• Social Housing: Apply for social housing through your local council if you meet the eligibility criteria.
  • Housing Associations: Contact housing associations for potential rental opportunities.

Financial Assistance

Discretionary Housing Payments (DHPs)

If you are struggling with housing costs, you may be eligible for Discretionary Housing Payments (DHPs) from your local council. DHPs can help cover:

  • Rent Shortfalls: Gaps between your housing benefit and your rent.
  • Deposit and Rent in Advance: Costs associated with moving to a new home.

Rent Deposit Scheme

Some councils offer rent deposit schemes to help tenants secure a new rental property. These schemes can provide:

  • Deposit Guarantees: Guaranteeing the deposit to the landlord.
  • Loans for Deposits: Providing loans to cover the deposit and first month’s rent.

Legal Protections

Illegal Eviction and Harassment

If you face illegal eviction or harassment from your landlord, the council can take enforcement action. Illegal eviction includes:

  • Changing Locks: Without a court order.
  • Harassment: Such as threatening behavior or cutting off utilities.

Court Orders for Possession

If you do not leave the property after the notice period, the landlord must apply to the court for a possession order. You have the right to:

  • Defend the Case: Present your case in court.
  • Seek Adjournments: Request more time to find alternative accommodation.

Case Studies

Case Study 1: Tenant at Risk of Homelessness

Background: Jane, a single mother, receives a Section 21 notice from her landlord, who is selling the property. Jane has a periodic tenancy and is worried about becoming homeless.

Action: Jane contacts her local council’s housing department for assistance. The council assesses her situation and offers advice on her rights. They help her apply for a DHP to cover a deposit for a new rental property and provide support in finding alternative accommodation.

Outcome: With the council’s help, Jane secures a new home before the notice period ends, avoiding homelessness.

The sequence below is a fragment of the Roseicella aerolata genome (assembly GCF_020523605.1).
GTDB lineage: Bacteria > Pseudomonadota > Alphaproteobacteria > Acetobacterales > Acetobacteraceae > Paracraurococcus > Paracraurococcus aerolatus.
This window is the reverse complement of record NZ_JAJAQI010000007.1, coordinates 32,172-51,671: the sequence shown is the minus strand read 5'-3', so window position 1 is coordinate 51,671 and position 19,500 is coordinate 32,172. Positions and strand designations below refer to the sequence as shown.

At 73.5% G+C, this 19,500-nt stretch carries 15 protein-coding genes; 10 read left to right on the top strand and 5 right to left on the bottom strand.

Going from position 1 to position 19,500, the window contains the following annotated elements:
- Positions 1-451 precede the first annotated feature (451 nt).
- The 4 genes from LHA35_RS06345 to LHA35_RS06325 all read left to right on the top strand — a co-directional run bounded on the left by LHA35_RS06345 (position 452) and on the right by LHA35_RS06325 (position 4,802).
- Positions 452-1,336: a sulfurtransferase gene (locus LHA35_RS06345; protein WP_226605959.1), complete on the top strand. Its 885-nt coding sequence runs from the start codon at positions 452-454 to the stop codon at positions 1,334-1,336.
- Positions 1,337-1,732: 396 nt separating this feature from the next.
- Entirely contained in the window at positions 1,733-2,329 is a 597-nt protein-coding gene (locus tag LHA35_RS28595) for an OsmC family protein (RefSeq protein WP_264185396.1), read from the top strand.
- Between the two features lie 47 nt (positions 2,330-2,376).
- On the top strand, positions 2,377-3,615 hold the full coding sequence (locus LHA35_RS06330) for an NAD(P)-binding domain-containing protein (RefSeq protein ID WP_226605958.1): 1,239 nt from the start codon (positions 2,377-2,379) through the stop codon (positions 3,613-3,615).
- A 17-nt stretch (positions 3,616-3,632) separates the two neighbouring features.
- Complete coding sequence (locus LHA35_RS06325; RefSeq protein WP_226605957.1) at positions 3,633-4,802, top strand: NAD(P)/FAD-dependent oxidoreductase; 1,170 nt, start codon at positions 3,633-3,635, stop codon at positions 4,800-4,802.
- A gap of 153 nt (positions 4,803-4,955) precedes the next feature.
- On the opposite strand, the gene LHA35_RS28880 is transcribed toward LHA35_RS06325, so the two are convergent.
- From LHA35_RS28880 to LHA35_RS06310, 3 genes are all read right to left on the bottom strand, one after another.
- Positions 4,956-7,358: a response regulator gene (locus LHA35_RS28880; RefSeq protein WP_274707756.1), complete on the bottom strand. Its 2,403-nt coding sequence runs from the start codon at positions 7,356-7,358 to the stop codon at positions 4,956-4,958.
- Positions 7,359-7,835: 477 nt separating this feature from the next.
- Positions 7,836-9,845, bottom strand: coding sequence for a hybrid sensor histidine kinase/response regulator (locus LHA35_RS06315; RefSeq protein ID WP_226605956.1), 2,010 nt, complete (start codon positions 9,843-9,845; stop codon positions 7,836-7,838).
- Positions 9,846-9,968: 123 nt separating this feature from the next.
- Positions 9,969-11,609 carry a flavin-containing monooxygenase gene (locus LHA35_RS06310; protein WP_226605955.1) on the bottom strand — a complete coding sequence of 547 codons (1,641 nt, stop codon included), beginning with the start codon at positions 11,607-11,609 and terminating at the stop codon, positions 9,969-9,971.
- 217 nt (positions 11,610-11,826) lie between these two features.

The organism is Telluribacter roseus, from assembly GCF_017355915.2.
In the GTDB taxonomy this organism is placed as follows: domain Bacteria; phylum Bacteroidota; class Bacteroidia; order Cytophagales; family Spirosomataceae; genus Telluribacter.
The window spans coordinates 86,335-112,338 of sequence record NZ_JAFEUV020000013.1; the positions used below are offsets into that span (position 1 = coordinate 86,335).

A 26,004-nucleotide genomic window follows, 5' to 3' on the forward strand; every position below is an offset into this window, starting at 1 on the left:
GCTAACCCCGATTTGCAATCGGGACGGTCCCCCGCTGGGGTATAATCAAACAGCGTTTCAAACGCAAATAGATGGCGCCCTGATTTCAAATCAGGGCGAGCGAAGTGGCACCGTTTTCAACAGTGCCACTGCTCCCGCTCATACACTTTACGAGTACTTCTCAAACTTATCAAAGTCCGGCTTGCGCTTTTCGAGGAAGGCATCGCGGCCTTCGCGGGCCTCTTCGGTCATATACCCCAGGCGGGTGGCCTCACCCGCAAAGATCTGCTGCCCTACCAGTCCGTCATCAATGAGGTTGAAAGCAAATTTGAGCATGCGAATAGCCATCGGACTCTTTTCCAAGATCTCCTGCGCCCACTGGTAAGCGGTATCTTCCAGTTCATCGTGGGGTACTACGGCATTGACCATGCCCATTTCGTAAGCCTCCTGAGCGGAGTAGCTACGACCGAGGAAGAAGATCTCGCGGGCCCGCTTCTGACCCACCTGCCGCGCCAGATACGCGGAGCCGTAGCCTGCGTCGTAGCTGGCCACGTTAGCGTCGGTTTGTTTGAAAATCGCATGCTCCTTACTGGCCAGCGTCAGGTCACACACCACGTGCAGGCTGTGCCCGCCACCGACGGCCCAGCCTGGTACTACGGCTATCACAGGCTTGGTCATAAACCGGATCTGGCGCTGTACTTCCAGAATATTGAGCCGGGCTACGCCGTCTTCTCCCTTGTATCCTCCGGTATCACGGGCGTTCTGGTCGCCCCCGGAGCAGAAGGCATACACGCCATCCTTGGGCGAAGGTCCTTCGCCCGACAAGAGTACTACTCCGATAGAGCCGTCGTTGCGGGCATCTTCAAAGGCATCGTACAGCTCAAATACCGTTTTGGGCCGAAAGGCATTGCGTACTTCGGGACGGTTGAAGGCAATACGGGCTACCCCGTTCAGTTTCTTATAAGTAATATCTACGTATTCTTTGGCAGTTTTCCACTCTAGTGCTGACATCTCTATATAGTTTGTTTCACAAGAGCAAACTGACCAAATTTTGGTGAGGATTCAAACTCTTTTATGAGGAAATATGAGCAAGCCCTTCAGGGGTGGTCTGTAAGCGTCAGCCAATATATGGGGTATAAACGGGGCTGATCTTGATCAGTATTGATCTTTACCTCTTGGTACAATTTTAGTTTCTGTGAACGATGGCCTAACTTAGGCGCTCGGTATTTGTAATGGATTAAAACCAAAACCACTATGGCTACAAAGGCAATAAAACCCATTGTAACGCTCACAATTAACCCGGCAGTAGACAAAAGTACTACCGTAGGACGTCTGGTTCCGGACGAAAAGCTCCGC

Case Study 2: Tenant Facing Illegal Eviction

Background: John, a tenant with a fixed-term tenancy, learns that his landlord plans to sell the property. The landlord begins pressuring John to leave early, even changing the locks while John is at work.

Action: John contacts Citizens Advice and the local council. The council intervenes, warning the landlord about the legal repercussions of illegal eviction. They also assist John in seeking a court order to regain access to the property.

Outcome: The landlord reinstates John’s access to the property, and John is able to stay until the end of his fixed-term tenancy while finding a new home.

Long-Term Housing Solutions

Applying for Social Housing

Social housing provides affordable rental options for those in need. To apply:

  1. Register with the Council: Complete an application form with your local council.
  2. Provide Documentation: Submit required documents such as proof of identity, income, and current tenancy agreement.
  3. Wait for Allocation: The council will assess your need and place you on a waiting list based on priority.

Housing Associations

Housing associations offer additional options for affordable housing. You can apply directly to these organizations for rental properties.


When a landlord decides to sell the property you are renting, it’s crucial to understand your rights and the support available to you. Key points include:

  • Tenancy Agreements: Your rights depend on whether you have a fixed-term or periodic tenancy.
  • Notice Requirements: Landlords must provide proper notice, especially for ending periodic tenancies.
  • Council Assistance: Local councils can help prevent homelessness, provide housing advice, and offer financial assistance.
  • Legal Protections: There are legal protections against illegal eviction and harassment.
  • Practical Steps: Communicate with your landlord, seek legal advice, prepare for viewings, and explore housing options early.

By being informed and proactive, you can navigate the challenges of a landlord selling the property and secure alternative housing with the support of your local council.


  1. Citizens Advice: Provides free, confidential advice on housing and other issues.
  2. Shelter: A housing charity offering advice and support for housing-related issues.
  3. Local Council Housing Departments: Contact your local council for assistance with housing and homelessness prevention.
  4. The official UK government website with information on housing schemes and benefits.